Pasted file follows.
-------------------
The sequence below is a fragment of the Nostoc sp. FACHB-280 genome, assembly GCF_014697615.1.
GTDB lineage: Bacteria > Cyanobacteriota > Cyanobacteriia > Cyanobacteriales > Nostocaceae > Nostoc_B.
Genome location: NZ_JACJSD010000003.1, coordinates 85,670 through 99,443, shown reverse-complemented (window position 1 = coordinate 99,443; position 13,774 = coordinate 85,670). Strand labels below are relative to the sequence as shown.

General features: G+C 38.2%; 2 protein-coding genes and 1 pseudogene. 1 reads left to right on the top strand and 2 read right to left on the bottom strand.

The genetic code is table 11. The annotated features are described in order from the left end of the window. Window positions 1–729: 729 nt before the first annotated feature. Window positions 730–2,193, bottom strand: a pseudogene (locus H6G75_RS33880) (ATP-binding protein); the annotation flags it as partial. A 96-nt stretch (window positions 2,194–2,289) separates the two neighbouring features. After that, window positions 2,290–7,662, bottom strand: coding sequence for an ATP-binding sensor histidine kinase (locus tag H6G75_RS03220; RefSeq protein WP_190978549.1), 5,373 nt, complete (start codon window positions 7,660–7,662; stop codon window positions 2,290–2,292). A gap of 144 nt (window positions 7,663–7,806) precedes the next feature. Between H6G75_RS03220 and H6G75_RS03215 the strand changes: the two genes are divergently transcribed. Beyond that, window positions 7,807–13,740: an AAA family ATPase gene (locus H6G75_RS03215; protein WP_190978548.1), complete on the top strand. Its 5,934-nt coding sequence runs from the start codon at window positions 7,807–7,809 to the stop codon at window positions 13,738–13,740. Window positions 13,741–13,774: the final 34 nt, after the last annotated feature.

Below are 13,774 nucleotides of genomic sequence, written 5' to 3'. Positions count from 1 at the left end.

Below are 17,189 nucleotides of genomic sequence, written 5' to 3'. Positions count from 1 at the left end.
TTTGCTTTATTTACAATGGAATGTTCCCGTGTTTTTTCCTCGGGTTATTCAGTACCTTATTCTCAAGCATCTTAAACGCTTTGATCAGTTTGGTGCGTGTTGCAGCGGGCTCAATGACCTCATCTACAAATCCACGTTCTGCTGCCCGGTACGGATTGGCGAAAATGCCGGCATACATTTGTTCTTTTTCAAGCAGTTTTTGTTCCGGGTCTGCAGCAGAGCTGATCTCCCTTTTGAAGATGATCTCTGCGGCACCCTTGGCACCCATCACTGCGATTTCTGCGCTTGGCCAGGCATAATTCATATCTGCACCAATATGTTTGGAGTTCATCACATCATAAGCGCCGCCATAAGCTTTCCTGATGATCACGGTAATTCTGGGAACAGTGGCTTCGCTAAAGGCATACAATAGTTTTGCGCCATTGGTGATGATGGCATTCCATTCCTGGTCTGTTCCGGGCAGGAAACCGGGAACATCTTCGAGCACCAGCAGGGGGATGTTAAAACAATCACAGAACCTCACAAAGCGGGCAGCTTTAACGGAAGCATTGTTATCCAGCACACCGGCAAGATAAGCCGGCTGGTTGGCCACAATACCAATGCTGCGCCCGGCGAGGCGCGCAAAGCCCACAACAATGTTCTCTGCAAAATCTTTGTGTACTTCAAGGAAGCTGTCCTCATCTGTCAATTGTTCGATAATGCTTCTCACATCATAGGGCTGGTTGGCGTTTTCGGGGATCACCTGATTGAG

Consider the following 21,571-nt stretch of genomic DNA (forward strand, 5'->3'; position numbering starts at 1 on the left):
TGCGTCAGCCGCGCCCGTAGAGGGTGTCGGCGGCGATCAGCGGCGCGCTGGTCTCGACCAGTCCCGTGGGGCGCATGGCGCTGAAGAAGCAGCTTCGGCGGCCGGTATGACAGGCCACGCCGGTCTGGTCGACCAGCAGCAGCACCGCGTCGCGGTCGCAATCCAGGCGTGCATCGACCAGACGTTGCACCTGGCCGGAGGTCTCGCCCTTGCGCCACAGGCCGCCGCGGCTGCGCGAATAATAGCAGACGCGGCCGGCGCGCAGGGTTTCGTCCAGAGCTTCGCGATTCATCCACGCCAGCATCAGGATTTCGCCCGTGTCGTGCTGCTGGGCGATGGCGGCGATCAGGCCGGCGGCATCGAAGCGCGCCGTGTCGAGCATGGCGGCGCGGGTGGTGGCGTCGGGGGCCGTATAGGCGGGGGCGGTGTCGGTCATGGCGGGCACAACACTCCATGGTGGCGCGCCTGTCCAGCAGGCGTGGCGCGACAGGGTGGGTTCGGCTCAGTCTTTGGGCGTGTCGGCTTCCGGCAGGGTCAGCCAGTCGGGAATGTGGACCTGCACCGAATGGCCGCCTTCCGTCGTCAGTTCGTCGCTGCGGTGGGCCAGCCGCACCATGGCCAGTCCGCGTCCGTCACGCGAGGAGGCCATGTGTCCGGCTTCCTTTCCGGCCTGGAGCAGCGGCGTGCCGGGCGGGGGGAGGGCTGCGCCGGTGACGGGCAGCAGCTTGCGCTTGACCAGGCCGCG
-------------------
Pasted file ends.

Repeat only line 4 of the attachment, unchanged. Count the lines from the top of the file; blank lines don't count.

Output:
General features: G+C 38.2%; 2 protein-coding genes and 1 pseudogene. 1 reads left to right on the top strand and 2 read right to left on the bottom strand.